Written by Emma Grace Brown of emmagracebrown.com
For many new mothers, the first few months of motherhood are even harder than they expected. Postpartum depression can affect anyone, and many women feel guilty about grappling with these problems while trying to care for an infant. Mothers suffering from postpartum depression often need self-care, especially during the COVID-19 pandemic, but it can be hard to find ways to care for yourself when your newborn needs you. From reaching out to organizations like the Postpartum Support Center to working with your partner to delegate responsibilities, here are a few self-care tips that can help new mothers.
Delegate with Your Partner
When you feel like you need to handle all of the household responsibilities on your own, your postpartum depression symptoms can feel even more crushing. If you need more support from your partner in order to find time for self-care, it’s time to sit down and have a conversation about delegating responsibilities. Motherly recommends having an honest meeting so that you can decide who will take care of which tasks going forward. Their parenting style might be a bit different from yours, so the key is trusting each other to do what’s right for your baby.
Relaxation Is Key
It can be hard to feel calm in a cluttered space. And if you’ve been spending the majority of your time at home for about a year because of the COVID-19 pandemic, it may be time for some tidying up. Redfin recommends cleaning and putting away the clutter in each room — you can wipe down surfaces with an all-natural, homemade cleaning solution. If you know that you don’t have the time to clean on your own, enlist your partner for help.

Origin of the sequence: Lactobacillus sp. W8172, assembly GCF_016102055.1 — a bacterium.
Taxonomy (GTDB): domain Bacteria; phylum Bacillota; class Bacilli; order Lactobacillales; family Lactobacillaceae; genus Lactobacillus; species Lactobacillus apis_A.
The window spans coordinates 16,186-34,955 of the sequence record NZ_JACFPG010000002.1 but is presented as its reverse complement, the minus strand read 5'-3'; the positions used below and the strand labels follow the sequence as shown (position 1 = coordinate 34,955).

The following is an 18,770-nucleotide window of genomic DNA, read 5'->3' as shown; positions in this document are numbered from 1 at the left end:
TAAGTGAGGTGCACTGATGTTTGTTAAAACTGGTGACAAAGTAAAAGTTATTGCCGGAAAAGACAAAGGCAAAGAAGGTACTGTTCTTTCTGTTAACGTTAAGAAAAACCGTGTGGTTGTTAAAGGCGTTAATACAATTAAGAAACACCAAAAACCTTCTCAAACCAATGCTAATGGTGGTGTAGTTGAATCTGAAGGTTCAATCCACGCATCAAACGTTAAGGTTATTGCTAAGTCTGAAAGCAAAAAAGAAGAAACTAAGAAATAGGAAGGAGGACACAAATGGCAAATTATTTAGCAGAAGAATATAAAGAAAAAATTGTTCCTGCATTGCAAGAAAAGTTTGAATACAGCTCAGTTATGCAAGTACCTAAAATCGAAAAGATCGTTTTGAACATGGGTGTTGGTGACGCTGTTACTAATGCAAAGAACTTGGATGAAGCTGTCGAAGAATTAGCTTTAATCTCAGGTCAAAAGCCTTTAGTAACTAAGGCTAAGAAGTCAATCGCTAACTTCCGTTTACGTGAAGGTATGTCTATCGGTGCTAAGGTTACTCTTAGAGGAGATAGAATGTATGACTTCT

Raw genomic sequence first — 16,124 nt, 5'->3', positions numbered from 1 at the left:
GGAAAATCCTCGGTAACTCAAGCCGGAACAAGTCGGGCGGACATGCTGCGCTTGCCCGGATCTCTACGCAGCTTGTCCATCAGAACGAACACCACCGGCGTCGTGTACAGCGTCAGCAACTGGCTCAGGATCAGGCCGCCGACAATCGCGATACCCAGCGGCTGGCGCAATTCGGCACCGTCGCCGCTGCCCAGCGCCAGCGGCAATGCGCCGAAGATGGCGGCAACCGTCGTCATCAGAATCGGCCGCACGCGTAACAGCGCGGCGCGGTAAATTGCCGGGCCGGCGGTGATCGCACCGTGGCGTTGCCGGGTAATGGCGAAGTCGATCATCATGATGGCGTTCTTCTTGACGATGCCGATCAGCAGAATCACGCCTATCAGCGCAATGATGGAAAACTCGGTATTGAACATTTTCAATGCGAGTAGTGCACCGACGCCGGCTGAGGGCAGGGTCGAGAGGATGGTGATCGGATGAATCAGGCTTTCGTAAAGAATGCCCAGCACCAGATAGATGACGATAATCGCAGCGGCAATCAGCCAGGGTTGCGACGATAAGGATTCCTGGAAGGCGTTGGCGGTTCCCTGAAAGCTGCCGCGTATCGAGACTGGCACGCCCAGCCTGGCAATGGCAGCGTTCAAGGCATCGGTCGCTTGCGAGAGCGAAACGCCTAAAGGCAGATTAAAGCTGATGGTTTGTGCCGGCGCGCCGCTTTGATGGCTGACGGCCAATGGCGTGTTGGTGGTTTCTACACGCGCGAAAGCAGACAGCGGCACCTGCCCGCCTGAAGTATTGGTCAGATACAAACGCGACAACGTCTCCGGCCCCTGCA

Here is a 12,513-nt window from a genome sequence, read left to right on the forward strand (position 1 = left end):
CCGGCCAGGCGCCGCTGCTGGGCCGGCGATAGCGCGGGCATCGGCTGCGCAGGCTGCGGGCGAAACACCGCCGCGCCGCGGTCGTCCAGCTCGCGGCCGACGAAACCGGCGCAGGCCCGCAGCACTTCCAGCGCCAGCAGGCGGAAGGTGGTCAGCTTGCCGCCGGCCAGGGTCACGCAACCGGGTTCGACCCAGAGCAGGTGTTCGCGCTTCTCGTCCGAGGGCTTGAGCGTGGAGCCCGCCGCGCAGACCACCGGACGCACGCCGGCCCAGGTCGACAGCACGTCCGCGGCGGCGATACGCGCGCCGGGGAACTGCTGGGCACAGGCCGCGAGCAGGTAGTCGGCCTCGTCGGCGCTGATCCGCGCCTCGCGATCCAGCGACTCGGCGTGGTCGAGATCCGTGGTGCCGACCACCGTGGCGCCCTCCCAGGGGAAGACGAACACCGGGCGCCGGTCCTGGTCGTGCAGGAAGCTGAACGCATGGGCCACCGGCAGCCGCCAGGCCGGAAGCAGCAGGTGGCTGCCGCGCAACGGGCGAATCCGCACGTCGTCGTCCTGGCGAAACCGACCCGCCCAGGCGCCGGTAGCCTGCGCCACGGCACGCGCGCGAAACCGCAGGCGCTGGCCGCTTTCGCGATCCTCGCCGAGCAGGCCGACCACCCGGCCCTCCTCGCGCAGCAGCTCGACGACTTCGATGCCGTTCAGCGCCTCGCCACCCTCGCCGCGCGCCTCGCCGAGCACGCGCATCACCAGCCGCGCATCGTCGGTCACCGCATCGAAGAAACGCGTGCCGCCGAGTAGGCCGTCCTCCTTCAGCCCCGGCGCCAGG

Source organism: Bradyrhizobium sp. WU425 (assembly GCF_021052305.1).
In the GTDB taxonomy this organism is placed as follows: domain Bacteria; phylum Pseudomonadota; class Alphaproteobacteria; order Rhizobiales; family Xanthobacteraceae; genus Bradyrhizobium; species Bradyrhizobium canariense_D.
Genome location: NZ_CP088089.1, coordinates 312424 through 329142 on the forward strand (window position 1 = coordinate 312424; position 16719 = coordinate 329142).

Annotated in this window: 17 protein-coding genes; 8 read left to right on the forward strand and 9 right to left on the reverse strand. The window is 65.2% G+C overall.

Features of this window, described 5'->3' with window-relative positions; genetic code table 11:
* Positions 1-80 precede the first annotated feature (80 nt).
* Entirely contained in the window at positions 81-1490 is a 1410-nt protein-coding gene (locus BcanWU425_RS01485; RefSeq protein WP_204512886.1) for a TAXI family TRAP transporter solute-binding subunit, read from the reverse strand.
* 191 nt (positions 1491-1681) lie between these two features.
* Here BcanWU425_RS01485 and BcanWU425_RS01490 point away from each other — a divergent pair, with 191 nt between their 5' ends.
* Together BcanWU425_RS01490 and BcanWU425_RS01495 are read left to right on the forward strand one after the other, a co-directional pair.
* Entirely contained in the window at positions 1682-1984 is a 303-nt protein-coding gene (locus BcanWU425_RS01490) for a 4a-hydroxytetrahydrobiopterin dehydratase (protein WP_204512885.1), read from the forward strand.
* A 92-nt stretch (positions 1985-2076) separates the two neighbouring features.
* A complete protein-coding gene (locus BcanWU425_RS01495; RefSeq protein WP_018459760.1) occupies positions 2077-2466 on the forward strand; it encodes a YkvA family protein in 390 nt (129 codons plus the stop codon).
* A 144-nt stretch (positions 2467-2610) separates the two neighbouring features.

With a cleaner home, it’s easier to relax and unwind. Don’t aim to fill up your relaxation time with “productive” activities — if you want to take a much-needed nap, call a friend, or pamper yourself with skincare products, it’s up to you!
Make Time for a Hobby
It may feel impossible to pick up a hobby when you’re caring for a newborn. But hobbies don’t have to be time-intensive, and choosing a low-maintenance hobby can help you reconnect with your personal values and maintain your own identity and interests outside of motherhood. For instance, you can listen to audiobooks or educational podcasts, watch interesting documentaries, write in a journal, or try something outdoorsy like gardening. If you occasionally catch yourself feeling like you’re losing yourself to motherhood, a hobby can brighten your days.
Focus on Your Physical Health
Finally, taking good care of your body after giving birth is key. To get a bit more sleep, consider pumping so that your partner can feed the baby. When it comes to your postpartum diet, you may want to incorporate more protein, whole carbohydrates like wheat bread, and healthy fats like avocados and nuts into your diet. And while you may not be ready to work out just yet, a daily walk outside can be refreshing! As you continue to heal, you can talk to your doctor about which workouts would be appropriate — you don’t need to push yourself to do anything too challenging. At-home workouts like yoga are easy choices when your baby is napping
Postpartum depression is all too common, and this condition can be debilitating. With the increased stress of the pandemic, countless women are dealing with postpartum depression. For new mothers, finding time for self-care is essential, and they often need support from others to make time for themselves. With these tips, you’ll be able to incorporate simple self-care strategies into your life.
Are you struggling with postpartum depression? The Postpartum Support Center is here to help. Email us at firstname.lastname@example.org or call or text us today at 415-320-6707 if you need someone to lean on.